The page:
Joseph M. Otting steps down as Comptroller of the Currency effective Friday, May 29th. But before leaving, he made sure that years of work towards improving the Community Reinvestment Act had not been done in vain.
The agency went solo on the new rule as both the FDIC and Federal Reserve elected to sit it out for now. Each had their own reason: the FDIC didn’t like the timing (in the midst of a pandemic); the Federal Reserve just didn’t like the plan.
No one can deny that the 1977 CRA is outdated and in desperate need of an overhaul. Much has changed since 1977, not the least of which is the internet, but it goes all the way back to interstate banking. In 1977 banks were not allowed to operate branches outside of their home state without a separate charter.
That was prohibited until 1994. And that would have been a perfect time to revisit CRA, but there always seemed to be something more pressing on the agenda. In all fairness, with the advent of internet banking, it would still have needed another overhaul. The premise of CRA is pretty simple. Invest money back into the communities you service, paying particular attention to low and moderate income areas, when it is prudent to do so.
In fact, Ken Thomas, president of Community Development Fund Advisors in Miami, backs the OCC’s revisions, calling it a “Robin Hood” where it aims to take deposits from branchless banks (from the rich) and reinvest them to help the poor.
In his words: “The proposed reforms adopted an innovative solution requiring branchless banks to reinvest some of their billions of internet deposits back into the big cities sourcing them, rather than benefiting their credit card friendly ‘hot spot’ home-office cities in Delaware, South Dakota and Utah.” (i.e. the states with the most tax benefits for banks.)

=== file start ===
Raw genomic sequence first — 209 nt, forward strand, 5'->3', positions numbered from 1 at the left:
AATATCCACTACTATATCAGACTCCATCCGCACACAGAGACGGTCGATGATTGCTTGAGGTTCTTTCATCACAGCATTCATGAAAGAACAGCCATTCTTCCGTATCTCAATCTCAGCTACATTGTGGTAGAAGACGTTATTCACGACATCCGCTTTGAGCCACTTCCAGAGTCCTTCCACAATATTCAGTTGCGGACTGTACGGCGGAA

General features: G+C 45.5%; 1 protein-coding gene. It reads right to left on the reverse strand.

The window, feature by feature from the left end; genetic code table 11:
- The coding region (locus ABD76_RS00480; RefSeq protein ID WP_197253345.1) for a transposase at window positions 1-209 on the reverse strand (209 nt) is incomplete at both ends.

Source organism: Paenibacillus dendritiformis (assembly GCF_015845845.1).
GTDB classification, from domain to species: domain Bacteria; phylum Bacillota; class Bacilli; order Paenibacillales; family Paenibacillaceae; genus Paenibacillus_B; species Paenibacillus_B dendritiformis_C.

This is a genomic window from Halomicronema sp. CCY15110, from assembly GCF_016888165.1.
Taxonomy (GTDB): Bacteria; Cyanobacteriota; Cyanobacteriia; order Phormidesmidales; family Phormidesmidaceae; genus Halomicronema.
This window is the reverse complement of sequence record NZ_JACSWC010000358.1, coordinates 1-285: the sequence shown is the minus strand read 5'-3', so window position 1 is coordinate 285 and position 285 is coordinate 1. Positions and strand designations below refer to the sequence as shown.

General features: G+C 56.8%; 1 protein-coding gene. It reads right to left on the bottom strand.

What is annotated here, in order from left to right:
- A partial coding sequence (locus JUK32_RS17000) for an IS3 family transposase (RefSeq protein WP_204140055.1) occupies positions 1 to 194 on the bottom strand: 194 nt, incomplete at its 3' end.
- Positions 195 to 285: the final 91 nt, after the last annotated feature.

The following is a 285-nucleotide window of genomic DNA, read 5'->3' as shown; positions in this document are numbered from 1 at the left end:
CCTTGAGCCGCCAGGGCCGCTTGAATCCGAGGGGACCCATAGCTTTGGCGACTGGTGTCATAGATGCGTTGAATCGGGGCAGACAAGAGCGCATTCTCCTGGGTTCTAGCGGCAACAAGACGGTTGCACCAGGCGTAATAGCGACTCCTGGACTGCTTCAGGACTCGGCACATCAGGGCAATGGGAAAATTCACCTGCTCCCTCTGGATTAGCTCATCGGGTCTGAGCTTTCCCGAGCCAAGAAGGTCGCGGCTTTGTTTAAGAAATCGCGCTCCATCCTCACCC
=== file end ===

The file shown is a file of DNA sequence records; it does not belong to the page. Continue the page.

We have to agree with Mr. Thomas. Where critics are worried that, for example, New York funds will be directed to Wall Street or other affluent people. The reality is that the funds would be earmarked for distressed areas. The OCC rule takes it even a step farther by reaching out to other rural areas and tribal lands.
Looking at chart A, the CRA change almost seems like a moot point since only 115 U.S. banks will be required to use the new CRA prescriptions.
But Chart B tells you exactly how deceptive that thinking is. While the OCC only regulates 21% of U.S. banks, it regulates 68% of the total assets.
The 115 OCC supervised banks with assets exceeding $2.5 billion, those required to comply, control almost two-thirds of total industry assets. This includes the really Big Banks like JP Morgan Chase, BofA and Wells Fargo. They also include credit card banks like Capital One, Synchrony and American Express NB. There is a LOT of money here that is sourced nationally and can be redirected to communities that need it.